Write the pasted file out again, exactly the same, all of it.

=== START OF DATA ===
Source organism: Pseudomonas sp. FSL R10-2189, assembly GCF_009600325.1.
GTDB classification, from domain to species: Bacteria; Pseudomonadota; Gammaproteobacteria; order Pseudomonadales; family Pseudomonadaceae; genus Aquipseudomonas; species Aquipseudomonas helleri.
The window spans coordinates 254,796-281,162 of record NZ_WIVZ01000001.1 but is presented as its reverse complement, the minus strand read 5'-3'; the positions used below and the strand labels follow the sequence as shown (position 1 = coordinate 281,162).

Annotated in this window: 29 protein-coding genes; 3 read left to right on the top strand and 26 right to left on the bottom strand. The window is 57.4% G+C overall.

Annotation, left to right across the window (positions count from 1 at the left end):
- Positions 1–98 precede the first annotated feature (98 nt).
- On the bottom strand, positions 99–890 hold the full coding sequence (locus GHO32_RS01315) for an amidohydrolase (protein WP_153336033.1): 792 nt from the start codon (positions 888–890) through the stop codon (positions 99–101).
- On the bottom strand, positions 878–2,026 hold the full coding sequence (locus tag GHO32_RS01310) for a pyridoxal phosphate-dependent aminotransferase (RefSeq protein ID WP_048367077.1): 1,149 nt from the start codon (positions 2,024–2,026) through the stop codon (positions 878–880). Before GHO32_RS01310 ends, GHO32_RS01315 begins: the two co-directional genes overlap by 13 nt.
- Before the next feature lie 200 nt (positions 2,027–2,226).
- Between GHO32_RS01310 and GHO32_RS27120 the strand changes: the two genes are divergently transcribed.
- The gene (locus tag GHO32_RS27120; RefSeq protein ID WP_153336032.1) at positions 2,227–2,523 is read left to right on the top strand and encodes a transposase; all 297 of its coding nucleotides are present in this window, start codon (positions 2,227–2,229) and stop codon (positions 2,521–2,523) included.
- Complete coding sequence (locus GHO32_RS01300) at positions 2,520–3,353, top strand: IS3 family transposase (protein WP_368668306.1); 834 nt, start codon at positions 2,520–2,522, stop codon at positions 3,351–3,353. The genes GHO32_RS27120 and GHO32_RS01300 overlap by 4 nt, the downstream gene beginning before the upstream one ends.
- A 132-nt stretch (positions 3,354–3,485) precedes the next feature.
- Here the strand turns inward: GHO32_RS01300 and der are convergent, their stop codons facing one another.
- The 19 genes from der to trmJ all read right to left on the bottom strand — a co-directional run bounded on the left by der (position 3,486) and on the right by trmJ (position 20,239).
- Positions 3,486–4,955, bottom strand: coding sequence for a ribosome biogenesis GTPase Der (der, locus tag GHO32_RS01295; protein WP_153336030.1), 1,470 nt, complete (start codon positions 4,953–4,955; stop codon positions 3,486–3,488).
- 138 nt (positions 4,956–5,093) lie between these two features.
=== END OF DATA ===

Source organism: Pseudomonas sp. FSL R10-2189, assembly GCF_009600325.1.
GTDB classification, from domain to species: Bacteria; Pseudomonadota; Gammaproteobacteria; order Pseudomonadales; family Pseudomonadaceae; genus Aquipseudomonas; species Aquipseudomonas helleri.
The window spans coordinates 254,796-281,162 of record NZ_WIVZ01000001.1 but is presented as its reverse complement, the minus strand read 5'-3'; the positions used below and the strand labels follow the sequence as shown (position 1 = coordinate 281,162).

Annotated in this window: 29 protein-coding genes; 3 read left to right on the top strand and 26 right to left on the bottom strand. The window is 57.4% G+C overall.

Annotation, left to right across the window (positions count from 1 at the left end):
- Positions 1–98 precede the first annotated feature (98 nt).
- On the bottom strand, positions 99–890 hold the full coding sequence (locus GHO32_RS01315) for an amidohydrolase (protein WP_153336033.1): 792 nt from the start codon (positions 888–890) through the stop codon (positions 99–101).
- On the bottom strand, positions 878–2,026 hold the full coding sequence (locus tag GHO32_RS01310) for a pyridoxal phosphate-dependent aminotransferase (RefSeq protein ID WP_048367077.1): 1,149 nt from the start codon (positions 2,024–2,026) through the stop codon (positions 878–880). Before GHO32_RS01310 ends, GHO32_RS01315 begins: the two co-directional genes overlap by 13 nt.
- Before the next feature lie 200 nt (positions 2,027–2,226).
- Between GHO32_RS01310 and GHO32_RS27120 the strand changes: the two genes are divergently transcribed.
- The gene (locus tag GHO32_RS27120; RefSeq protein ID WP_153336032.1) at positions 2,227–2,523 is read left to right on the top strand and encodes a transposase; all 297 of its coding nucleotides are present in this window, start codon (positions 2,227–2,229) and stop codon (positions 2,521–2,523) included.
- Complete coding sequence (locus GHO32_RS01300) at positions 2,520–3,353, top strand: IS3 family transposase (protein WP_368668306.1); 834 nt, start codon at positions 2,520–2,522, stop codon at positions 3,351–3,353. The genes GHO32_RS27120 and GHO32_RS01300 overlap by 4 nt, the downstream gene beginning before the upstream one ends.
- A 132-nt stretch (positions 3,354–3,485) precedes the next feature.
- Here the strand turns inward: GHO32_RS01300 and der are convergent, their stop codons facing one another.
- The 19 genes from der to trmJ all read right to left on the bottom strand — a co-directional run bounded on the left by der (position 3,486) and on the right by trmJ (position 20,239).
- Positions 3,486–4,955, bottom strand: coding sequence for a ribosome biogenesis GTPase Der (der, locus tag GHO32_RS01295; protein WP_153336030.1), 1,470 nt, complete (start codon positions 4,953–4,955; stop codon positions 3,486–3,488).
- 138 nt (positions 4,956–5,093) lie between these two features.